Yamaha riders deny MotoGP engines have been turned down

a person riding a bike down a dirt road: Yamaha riders deny engines have been turned down

© LAT Images
Yamaha riders deny engines have been turned down

MotoGP Austrian Grand Prix poleman Maverick Vinales claims Yamaha’s engine woes are “fixed”, while Fabio Quartararo insists they haven’t had revs taken out.

Over the two Jerez weekends, Yamaha suffered two engine issues, with Valentino Rossi, Franco Morbidelli (both of whom hit by issues in the races) and Vinales having units withdrawn from their allocation of five for inspection back at Yamaha’s base in Japan.

On Friday Autosport revealed Yamaha has requested to the other manufacturers to be allowed to unseal its engines to fix an issue on safety grounds, with all four M1 riders forced to ride with reduced revs in recent weekends.

Rossi did confirm when asked by Autosport that engines had been turned down “a little bit”, though insisted power has always been a weak point of the Yamaha.

Despite being between eight and 10km/h down on power compared to the Ducati of Andrea Dovizioso at the Red Bull Ring, Vinales managed to qualify on pole, while Quartararo was third.

When asked to comment on Autosport’s reports on Yamaha’s recent engine request, Vinales replied: “Well, I think the problem on the engine is fixed.

“At the moment we don’t have any more problems with any engines, so I think it’s solved.

“We’ll see, but anyway I think the Jerez track and a lot of heat made the engines suffer a lot.”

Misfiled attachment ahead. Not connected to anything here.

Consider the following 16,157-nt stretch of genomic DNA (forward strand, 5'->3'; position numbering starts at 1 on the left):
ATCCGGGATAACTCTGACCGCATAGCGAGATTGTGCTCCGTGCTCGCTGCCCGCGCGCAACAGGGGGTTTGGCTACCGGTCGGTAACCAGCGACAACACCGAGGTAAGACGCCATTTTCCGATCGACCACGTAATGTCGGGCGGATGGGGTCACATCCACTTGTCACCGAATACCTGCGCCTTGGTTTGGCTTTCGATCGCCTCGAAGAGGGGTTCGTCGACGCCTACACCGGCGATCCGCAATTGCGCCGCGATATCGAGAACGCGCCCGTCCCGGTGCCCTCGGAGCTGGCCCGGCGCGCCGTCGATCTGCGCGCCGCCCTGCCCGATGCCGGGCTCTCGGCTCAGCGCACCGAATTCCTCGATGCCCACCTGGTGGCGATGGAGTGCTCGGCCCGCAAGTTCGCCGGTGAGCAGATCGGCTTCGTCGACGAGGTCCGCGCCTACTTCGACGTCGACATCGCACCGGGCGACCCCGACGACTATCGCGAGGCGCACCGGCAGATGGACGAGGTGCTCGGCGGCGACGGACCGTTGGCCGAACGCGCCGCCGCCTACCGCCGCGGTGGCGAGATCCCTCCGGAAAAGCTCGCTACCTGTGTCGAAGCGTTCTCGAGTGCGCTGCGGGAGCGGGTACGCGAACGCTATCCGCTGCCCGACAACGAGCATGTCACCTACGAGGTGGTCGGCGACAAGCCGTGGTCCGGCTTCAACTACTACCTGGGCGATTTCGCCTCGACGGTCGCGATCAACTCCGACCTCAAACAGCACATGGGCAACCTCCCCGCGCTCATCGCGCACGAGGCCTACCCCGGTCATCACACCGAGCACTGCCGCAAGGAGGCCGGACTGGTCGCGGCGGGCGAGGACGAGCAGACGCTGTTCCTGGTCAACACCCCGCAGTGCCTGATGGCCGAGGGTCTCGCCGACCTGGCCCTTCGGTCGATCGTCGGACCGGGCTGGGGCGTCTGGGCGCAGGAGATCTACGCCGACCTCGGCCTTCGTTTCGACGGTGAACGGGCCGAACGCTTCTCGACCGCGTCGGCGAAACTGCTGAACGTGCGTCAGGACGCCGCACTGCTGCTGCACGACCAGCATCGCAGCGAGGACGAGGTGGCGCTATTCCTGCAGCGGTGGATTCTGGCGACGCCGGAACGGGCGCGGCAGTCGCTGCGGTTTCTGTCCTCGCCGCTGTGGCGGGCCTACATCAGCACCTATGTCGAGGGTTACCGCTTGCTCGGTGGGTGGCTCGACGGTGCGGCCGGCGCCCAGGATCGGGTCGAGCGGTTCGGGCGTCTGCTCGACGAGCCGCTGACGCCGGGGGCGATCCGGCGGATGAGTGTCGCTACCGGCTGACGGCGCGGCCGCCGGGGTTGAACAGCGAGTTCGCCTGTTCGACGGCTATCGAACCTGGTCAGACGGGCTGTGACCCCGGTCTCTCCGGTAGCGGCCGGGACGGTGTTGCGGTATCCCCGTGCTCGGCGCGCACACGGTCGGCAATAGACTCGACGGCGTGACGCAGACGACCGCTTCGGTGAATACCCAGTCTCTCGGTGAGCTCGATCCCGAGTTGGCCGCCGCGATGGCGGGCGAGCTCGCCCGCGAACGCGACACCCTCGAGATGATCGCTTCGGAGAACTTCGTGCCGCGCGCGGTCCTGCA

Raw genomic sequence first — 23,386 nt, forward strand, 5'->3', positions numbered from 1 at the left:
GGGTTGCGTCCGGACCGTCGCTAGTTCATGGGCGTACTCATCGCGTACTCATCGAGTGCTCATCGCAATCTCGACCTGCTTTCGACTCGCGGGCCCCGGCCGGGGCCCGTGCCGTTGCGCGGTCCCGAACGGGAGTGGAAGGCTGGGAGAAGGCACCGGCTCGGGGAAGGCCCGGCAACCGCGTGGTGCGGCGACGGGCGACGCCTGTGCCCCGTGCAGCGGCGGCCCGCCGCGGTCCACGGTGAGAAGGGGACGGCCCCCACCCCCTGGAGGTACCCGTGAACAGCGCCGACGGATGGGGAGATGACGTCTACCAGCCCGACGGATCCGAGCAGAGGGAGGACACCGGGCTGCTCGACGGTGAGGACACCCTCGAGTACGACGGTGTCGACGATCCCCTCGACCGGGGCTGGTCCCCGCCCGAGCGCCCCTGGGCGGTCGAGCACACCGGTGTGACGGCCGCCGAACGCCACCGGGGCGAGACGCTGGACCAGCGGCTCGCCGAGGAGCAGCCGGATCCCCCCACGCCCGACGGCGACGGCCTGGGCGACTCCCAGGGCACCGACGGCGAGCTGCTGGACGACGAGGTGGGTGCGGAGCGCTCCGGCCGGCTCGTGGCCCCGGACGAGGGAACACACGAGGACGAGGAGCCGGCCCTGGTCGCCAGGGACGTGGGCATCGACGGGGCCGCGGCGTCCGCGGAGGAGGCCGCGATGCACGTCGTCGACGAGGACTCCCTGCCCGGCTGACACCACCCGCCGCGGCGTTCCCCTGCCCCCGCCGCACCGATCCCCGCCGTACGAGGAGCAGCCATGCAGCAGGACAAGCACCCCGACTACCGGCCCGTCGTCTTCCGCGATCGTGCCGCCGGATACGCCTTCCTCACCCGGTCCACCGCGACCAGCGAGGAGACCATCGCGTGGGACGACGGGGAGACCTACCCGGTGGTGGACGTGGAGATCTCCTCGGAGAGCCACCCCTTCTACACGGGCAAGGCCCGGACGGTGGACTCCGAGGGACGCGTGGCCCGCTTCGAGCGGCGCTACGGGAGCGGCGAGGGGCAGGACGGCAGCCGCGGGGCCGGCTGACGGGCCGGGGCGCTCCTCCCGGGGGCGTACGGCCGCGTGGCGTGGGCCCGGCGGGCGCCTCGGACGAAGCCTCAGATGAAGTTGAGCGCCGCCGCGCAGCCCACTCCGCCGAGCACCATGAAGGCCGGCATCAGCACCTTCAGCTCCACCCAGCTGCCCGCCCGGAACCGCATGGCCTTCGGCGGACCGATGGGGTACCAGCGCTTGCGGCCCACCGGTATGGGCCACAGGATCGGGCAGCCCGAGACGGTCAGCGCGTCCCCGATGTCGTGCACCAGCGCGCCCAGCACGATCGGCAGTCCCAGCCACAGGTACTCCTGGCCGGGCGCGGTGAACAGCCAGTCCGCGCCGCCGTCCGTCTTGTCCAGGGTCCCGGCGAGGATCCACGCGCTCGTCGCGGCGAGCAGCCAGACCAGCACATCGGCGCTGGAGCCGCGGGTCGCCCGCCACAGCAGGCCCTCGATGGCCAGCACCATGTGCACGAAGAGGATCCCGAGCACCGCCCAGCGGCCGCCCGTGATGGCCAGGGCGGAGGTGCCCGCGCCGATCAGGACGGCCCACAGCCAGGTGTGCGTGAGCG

Asked if he has been given more revs for the Austrian weekend, he stated: “No, it’s the same ones as Jerez.

Yamaha riders deny engines have been turned down

© LAT Images
Yamaha riders deny engines have been turned down

“At the moment we don’t make nothing [different], the bike is at the maximum power all the time and here and in Brno we didn’t struggle with the engine.

“For me it was the condition at Jerez, those conditions were extreme and made the engine suffer a lot. But not only our engine, also other manufacturers suffer a lot.”

On the same subject, Quartararo added: “We have the same power as Jerez, as Brno. So, nothing to add about it.”

Petronas SRT rider Quartararo used Yamaha’s version of the ‘active holeshot’ ride height adjuster Ducati has been running this year during qualifying in Austria.

Though only missing out on pole by 0.087 seconds, the championship leader is unsure if the new system is offering much benefit to him.

“Honestly, it’s tough because I’m using it, but I’m not sure if it’s working really well or not,” he said.

“It’s so difficult to use it in the correct way because maybe it can help, but maybe it can be also worse.

“So today I was trying it, it was not easy, but at Jerez, in Brno I was not using it.

“I think in this track, it is one of the first time that I used it.

“So, we need to check a little bit if it’s a benefit or not, but during the race weekend it will be difficult to manage with the device.”

Vinales isn’t using the system as he doesn’t think it’s “ready yet” for him to run effectively.

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